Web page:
Campuses


General Education

At Embry-Riddle, we prepare students with a strong foundation of core principles to complement their educational journey. Our fundamental General  Education courses help students refine life skills in communication, critical thinking and reasoning that will support both their academic and professional careers.

The principles taught in these courses elevate students’ ability to conduct meaningful research, work together in diverse and complex teams, and analyze and communicate both scientific and cultural concepts. Students also develop and enhance their understanding of a range of topics, including economics, history, information technology, psychology, physical sciences and much more.

As they progress into their degree courses and eventually the workplace, students will be challenged to apply these important concepts in unlimited ways, such as graduate research, business presentations, and personal and professional decision-making.

Program Overview

Most Embry-Riddle degree programs require students to complete a minimum of 36 hours of General Education coursework. In some cases, certain degree programs will specify General Education requirements for completion. Make sure to consult a First Year Program or academic advisor for specific program information.

Typically, the General Education program consists of the following:

  • Communication (9 Hours)                                  
  • Lower-Level Humanities (3-6 Hours)
  • Lower-Level Social Sciences (3-6 Hours)    
  • Upper Level Humanities/Social Sciences Elective (3 Hours)
  • Computer Science/Information Technology (3 Hours)
  • Mathematics (6 Hours)
  • Physical Sciences (6 Hours)

View the 2017-2018 General Education Courses:

General Education Competencies

Students will synthesize and apply knowledge in order to define and solve problems within professional and personal environments.

  • Apply knowledge of college-level mathematics and economic principles for defining and solving problems.
  • Communicate ideas to technical and non-technical audiences through either effectively constructed documents and/or in non-written form, such as through oral presentations and visual media.
  • Conduct and report research accurately and in accordance with professional ethics.
  • Identify some of the important results of scientific inquiry in the physical and natural sciences, and use mathematical information in critical thinking and decision-making processes.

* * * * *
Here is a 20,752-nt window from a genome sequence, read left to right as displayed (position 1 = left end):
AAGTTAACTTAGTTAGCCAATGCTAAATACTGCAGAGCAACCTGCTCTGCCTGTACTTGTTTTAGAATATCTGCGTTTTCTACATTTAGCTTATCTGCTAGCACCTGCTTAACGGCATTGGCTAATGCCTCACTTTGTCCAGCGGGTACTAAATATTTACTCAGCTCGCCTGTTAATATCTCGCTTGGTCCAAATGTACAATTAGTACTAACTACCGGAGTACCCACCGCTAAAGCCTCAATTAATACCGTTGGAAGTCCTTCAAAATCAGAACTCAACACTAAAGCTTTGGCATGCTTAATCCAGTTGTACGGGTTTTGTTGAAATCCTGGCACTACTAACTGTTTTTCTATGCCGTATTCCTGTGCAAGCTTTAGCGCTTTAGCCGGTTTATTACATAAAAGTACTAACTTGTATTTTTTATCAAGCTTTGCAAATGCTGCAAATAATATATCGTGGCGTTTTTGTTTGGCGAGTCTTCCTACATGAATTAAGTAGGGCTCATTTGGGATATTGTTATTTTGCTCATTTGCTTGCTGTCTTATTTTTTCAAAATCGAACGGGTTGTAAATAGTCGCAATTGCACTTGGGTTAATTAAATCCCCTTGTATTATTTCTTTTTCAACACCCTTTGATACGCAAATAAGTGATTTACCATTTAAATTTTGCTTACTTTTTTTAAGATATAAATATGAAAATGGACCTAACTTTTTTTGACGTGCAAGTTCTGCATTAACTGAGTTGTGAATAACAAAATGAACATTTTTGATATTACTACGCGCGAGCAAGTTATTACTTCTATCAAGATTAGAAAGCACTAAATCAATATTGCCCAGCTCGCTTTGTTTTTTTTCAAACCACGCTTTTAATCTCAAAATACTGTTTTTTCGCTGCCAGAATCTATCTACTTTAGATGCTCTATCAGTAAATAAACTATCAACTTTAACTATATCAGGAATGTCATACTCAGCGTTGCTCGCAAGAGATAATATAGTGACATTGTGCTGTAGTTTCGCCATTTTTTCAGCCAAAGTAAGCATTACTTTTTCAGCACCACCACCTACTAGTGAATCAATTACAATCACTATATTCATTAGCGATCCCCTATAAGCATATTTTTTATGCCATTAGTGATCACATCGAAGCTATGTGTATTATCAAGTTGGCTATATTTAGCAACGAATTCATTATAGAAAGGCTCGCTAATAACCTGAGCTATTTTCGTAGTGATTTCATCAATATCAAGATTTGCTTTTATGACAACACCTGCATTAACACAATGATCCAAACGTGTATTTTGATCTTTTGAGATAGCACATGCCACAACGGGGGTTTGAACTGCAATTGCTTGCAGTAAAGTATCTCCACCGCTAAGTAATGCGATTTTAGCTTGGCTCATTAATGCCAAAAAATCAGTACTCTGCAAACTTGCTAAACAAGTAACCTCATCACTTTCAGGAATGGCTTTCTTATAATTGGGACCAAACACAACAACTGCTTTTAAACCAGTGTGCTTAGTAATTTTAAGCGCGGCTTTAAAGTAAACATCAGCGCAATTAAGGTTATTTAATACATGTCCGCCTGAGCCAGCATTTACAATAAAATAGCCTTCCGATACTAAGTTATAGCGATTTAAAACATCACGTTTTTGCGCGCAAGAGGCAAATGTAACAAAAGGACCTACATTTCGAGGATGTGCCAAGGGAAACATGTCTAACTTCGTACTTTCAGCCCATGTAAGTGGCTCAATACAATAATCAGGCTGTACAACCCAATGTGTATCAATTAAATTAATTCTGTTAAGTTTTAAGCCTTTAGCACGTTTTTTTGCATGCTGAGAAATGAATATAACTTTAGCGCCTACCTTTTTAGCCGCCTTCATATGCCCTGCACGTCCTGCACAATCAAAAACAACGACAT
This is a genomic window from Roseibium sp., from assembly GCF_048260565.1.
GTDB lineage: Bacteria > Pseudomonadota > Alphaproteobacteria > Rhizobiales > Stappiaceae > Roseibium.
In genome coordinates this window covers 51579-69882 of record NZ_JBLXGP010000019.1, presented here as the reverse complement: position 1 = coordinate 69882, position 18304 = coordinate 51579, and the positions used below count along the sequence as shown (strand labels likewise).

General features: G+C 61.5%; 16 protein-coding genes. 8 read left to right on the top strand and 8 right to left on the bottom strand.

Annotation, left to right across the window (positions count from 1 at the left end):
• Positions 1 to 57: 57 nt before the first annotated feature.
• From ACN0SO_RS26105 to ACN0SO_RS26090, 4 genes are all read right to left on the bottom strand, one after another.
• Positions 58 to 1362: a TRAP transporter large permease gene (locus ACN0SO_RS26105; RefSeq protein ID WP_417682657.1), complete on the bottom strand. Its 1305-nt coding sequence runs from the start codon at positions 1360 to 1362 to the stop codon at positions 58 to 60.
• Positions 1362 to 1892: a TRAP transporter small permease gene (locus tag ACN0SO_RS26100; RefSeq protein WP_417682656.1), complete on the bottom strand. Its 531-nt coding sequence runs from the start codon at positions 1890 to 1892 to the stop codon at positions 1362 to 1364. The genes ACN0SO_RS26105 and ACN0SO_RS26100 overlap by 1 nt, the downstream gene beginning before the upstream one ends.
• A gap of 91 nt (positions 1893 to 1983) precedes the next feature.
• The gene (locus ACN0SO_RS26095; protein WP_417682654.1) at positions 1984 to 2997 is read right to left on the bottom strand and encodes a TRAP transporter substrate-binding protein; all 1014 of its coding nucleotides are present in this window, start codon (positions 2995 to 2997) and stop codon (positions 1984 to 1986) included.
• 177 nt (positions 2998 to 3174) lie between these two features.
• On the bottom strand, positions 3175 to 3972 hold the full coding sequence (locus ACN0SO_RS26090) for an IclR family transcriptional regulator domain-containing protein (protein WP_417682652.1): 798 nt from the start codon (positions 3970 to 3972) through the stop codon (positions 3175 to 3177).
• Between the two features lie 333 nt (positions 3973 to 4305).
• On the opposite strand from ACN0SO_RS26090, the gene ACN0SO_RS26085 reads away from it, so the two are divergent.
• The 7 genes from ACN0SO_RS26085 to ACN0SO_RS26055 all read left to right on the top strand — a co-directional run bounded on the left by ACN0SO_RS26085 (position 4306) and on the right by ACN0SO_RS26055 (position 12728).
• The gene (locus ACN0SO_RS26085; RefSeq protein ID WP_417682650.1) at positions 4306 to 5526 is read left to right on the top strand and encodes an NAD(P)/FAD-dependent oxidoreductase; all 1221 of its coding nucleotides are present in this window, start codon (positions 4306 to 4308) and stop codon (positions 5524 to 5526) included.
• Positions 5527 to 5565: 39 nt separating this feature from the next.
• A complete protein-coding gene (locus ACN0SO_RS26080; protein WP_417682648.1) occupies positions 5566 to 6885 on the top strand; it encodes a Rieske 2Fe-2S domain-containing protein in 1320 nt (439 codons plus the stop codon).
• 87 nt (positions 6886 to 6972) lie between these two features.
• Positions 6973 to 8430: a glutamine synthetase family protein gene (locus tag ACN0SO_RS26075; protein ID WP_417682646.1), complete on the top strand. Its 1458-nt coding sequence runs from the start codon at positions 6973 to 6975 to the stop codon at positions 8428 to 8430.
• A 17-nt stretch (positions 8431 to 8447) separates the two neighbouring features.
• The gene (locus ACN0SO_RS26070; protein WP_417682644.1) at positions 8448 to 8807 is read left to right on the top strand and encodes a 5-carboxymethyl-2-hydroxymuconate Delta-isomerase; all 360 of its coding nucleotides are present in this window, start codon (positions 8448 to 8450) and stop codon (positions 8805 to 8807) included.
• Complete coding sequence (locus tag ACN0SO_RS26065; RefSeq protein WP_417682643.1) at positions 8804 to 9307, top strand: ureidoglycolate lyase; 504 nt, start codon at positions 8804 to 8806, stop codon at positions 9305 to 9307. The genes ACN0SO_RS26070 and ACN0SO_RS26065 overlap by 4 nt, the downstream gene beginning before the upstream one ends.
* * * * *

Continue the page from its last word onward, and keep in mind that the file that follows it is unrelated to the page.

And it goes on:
• Use technology to organize and manipulate information to communicate ideas and concepts.
  • Demonstrate an awareness and understanding of the values communicated through the humanities, describe some of the historical and contemporary issues that affect societies, and recognize the complexity of human experience from a variety of perspectives, for example, cultural, aesthetic, social, technological, scientific, psychological, philosophical, and historical.

Students will, through mathematical proficiency and analysis, demonstrate the use of digitally enabled technology in order to interpret data for the purpose of drawing valid conclusions and solving associated mathematical and/or economic problems.

  • Apply knowledge of college-level mathematics and economic principles for defining and solving problems.

Students will conduct meaningful research, including gathering information from primary and secondary sources as well as incorporating and documenting source material in their writing.

  • Communicate ideas to technical and non-technical audiences through either effectively constructed documents and/or in non-written form, such as through oral presentations and visual media.
  • Conduct and report research accurately and in accordance with professional ethics.
  • Use technology to organize and manipulate information to communicate ideas and concepts.

Students will communicate concepts in written, digital, and oral forms for technical and/or non-technical audiences.

  • Communicate ideas to technical and non-technical audiences through either effectively constructed documents and/or in non-written form, such as through oral presentations and visual media.
  • Use technology to organize and manipulate information to communicate ideas and concepts.

Students will analyze scientific evidence as it relates to the physical world and its inhabitants.

  • Conduct and report research accurately and in accordance with professional ethics.
  • Identify some of the important results of scientific inquiry in the physical and natural sciences, and use mathematical information in critical thinking and decision-making processes.

Students will analyze historical events, cultures, cultural artifacts, social issues, and/or philosophical concepts.

  • Conduct and report research accurately and in accordance with professional ethics.
  • Demonstrate an awareness and understanding of the values communicated through the humanities, describe some of the historical and contemporary issues that affect societies, and recognize the complexity of human experience from a variety of perspectives, for example, cultural, aesthetic, social, technological, scientific, psychological, philosophical, and historical.
The student will be able to work effectively with others on diverse teams to produce quality written documents, oral presentations and/or meaningful projects. The student will assist in organizing others to accomplish a shared task, contribute actively to a group, and work to resolve any conflicts that occur.

Campus Assessments

Contact Us

To learn more about Embry-Riddle’s General Education program, contact Dr. Stephen G. Craft, University General Education Program Coordinator, at 386-226-6648 or crafts@erau.edu.